No claim in Italy school bombing
Investigators say there has been no claim of responsibility or any firm clues as yet after a bomb blast outside a high school in southern Italy that killed a 16-year-old student.
The crude device made up of gas cylinders exploded outside a mainly all-girls vocational school in the Adriatic port town of Brindisi.
The student killed by the bomb was Melissa Bassi, known to her friends for her sunny smile and dream of becoming a fashion designer. Four other young women who were hospitalised with burns are said to be improving.
The school is named after a judge killed alongside her husband, a famous anti-Mafia prosecutor, in a bombing in Palermo, Sicily, exactly 20 years ago, leading some to think the mob may be responsible.
Italy has been marking the 20th anniversary of the attack on the Sicilian highway that killed prosecutor Giovanni Falcone and his wife, but it was unclear if there was an organised crime link to Saturday's explosion.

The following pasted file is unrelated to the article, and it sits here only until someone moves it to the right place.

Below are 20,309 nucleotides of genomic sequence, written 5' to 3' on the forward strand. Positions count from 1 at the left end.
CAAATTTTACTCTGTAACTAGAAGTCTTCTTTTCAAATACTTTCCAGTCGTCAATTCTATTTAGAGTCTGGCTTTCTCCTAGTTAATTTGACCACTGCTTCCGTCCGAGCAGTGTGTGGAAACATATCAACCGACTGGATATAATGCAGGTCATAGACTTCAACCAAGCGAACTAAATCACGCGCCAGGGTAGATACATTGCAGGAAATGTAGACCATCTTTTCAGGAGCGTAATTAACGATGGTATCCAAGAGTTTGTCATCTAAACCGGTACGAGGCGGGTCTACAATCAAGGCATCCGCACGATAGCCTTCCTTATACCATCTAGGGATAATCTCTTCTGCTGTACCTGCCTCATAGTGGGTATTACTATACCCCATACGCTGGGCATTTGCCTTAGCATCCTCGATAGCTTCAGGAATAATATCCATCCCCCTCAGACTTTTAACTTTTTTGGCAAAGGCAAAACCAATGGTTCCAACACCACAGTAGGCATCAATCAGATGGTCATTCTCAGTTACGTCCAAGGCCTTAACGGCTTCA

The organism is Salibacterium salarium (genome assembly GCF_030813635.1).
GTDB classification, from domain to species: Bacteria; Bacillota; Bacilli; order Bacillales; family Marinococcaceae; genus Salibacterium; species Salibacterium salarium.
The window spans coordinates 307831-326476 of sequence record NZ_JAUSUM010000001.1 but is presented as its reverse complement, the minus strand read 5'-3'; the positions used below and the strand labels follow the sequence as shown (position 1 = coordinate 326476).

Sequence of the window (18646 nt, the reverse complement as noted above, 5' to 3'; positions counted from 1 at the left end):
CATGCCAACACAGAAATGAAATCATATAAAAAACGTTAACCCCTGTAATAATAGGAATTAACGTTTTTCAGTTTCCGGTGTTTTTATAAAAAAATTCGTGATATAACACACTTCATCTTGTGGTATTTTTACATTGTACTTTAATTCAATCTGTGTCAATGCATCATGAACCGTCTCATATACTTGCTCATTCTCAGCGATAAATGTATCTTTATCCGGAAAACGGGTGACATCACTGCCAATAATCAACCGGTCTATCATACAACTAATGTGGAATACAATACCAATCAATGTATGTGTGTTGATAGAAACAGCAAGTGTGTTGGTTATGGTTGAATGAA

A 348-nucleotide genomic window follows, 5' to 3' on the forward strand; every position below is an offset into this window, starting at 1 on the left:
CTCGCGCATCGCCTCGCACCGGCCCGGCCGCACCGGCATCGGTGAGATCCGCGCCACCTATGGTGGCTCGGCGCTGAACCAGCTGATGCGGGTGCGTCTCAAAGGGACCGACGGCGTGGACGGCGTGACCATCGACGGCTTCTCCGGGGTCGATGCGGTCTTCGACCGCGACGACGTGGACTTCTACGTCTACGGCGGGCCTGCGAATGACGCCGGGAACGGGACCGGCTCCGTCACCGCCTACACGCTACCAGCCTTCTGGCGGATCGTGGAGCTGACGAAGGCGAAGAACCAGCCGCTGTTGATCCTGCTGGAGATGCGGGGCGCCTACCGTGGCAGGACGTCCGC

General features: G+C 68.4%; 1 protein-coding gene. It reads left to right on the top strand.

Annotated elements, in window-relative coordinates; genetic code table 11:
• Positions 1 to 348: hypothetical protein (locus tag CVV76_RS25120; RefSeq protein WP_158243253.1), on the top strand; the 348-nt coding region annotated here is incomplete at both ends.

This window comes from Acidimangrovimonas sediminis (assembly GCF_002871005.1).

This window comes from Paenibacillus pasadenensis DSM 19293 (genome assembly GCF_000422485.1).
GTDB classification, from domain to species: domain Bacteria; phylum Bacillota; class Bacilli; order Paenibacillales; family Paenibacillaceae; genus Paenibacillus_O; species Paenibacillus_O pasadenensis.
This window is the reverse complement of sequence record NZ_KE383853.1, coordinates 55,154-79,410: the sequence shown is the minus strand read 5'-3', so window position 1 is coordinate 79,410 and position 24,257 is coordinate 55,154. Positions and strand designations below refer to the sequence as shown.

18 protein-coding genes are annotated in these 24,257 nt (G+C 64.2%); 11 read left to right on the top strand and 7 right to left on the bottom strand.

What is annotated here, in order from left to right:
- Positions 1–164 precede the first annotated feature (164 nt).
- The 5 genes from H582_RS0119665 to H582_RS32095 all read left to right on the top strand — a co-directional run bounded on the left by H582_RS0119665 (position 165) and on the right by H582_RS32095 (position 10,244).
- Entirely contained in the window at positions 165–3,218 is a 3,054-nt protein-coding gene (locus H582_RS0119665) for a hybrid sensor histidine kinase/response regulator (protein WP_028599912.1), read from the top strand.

Interior Minister Anna Maria Cancellieri, in charge of domestic security, said she was "struck" by the fact that the school was named after the slain hero and his wife, but she cautioned that investigators at that point "have no elements" to blame the school attack on organized crime.
The bombing follows a spate of recent attacks against Italian officials and government or public buildings by a group of anarchists, including the shooting and wounding of an official from a nuclear engineering firm, which is part of a state-controlled company. An anti-nuclear anarchist group that previously had targeted Italy's tax collection agency claimed responsibility for the shooting.